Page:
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We choose our leaders, but our options are limited to those on the ballot. In his latest column, Jeremi Suri posed the questions all of us have been thinking but are too coy to ask: Why are our local candidates (and national candidates, for that matter) so mediocre? Where is the leadership? After dining with successful business leaders, Suri questioned why they were not running for office. They exemplified qualities that constituted leadership, courage, ambition and rigorous thinking. Why couldn't they translate that success into the public sector?
But are business leaders really the people we hope to inspire? It is true that many of our candidates for office could not run a major business, but does that mean the inverse applies? Could Lloyd Blankfein of Goldman Sachs overcome the next two years of Congressional gridlock? Business leaders have a considerable amount of autonomy. Businesses are more often profit-driven entities with a hierarchical internal structure. Politicians’ objectives are not so well defined. They tackle whichever issues are most salient to their constituency. Their powers are constrained and they face collective action problems. Public offices have less creative freedom than business leaders to find solutions.
Business leaders are not necessarily our best candidates; compelling them to run is not as important as reaching out to young adults. In his column, Suri presses the next generation of young strivers to cultivate their skills, vote and get in the game. As of now, many young adults do not have seats in public offices. Many do not run. With no family, no children and entry-level jobs, they are often disinclined to. Many young adults feel they lack anchors to their communities. They feel they have no ties they can leverage to demonstrate their commitment. The next generation has a wealth of resources available to it. This generation’s problems have become more complex, yes, but young adults are also more equipped to handle them with the lessons of history, technology and globalism. They are capable, but overwhelmingly hesitant to run. Empowerment as well as training can overcome this.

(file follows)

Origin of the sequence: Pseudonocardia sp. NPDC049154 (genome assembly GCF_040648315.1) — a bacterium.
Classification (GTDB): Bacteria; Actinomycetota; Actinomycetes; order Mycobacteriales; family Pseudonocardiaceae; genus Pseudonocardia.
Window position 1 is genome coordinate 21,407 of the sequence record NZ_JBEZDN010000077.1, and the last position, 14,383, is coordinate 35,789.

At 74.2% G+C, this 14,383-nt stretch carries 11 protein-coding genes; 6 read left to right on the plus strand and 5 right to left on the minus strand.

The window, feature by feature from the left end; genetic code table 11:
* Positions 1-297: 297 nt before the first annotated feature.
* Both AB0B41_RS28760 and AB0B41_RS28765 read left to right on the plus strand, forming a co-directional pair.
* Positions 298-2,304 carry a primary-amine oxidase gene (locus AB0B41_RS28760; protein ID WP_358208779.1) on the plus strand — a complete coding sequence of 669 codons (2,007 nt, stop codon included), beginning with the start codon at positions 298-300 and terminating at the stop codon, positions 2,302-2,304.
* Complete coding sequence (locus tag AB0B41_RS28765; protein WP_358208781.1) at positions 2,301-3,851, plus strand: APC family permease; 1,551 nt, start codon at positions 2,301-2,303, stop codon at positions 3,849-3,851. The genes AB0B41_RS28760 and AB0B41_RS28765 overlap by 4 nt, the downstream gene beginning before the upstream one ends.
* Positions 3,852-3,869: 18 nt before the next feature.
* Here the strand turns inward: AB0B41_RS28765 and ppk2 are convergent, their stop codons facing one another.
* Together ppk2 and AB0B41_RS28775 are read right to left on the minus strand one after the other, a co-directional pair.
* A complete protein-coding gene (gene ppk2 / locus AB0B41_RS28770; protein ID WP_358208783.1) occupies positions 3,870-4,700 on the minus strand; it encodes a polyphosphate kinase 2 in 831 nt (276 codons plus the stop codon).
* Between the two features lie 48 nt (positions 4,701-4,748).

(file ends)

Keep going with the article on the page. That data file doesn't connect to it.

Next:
We need to enable our next generation, more specifically, our next generation of women. Young women are one of the most underrepresented populations in our government. This trend has existed throughout history. Women of all ages do not run for office as often as men do, even though they are much more likely to vote. This is a result of the sexism and discrimination female politicians confront. They are held to alternate standards and expectations in politics. How often has Senator Tom Harkin commented on the "good looks" of male candidates? Would Wendy Davis’ parenthood be scrutinized if she were a man? If we allow the gender gap in politics to diffuse to the next generation, we will disenfranchise nearly half of our population, half of our knowledge and skills.
Suri is right. The candidates on our ballots are unimpressive. But the solution is not compelling business leaders to run for office. It is reaching the next generation of young adults, more specifically, young women. Only this way can we blend excellence and diversity to enable better leaders.
Shah is a business and government sophomore from Temple.
This January, the state of Texas will inaugurate a new Governor for the first time since I was in the first grade. To put that in perspective, the current freshmen had not started school yet and some kids currently in high school had yet to be born. On Tuesday night, we found out that Texans had chosen — rather decisively — the incumbent Attorney General, Greg Abbott, to be that individual, our state's 48th Governor.
Governor-elect Abbott received a mandate from Texans; to argue otherwise is just plain silly. He won Tuesday's election by a higher margin than Governor Rick Perry ever won by, in all three of his gubernatorial races. Abbott won more total votes than any other person who has ever run for governor. Accordingly, even though voter turnout was down, it is just naïve to claim the new governor will be riding into office with anything short of the backing of a majority of Texans.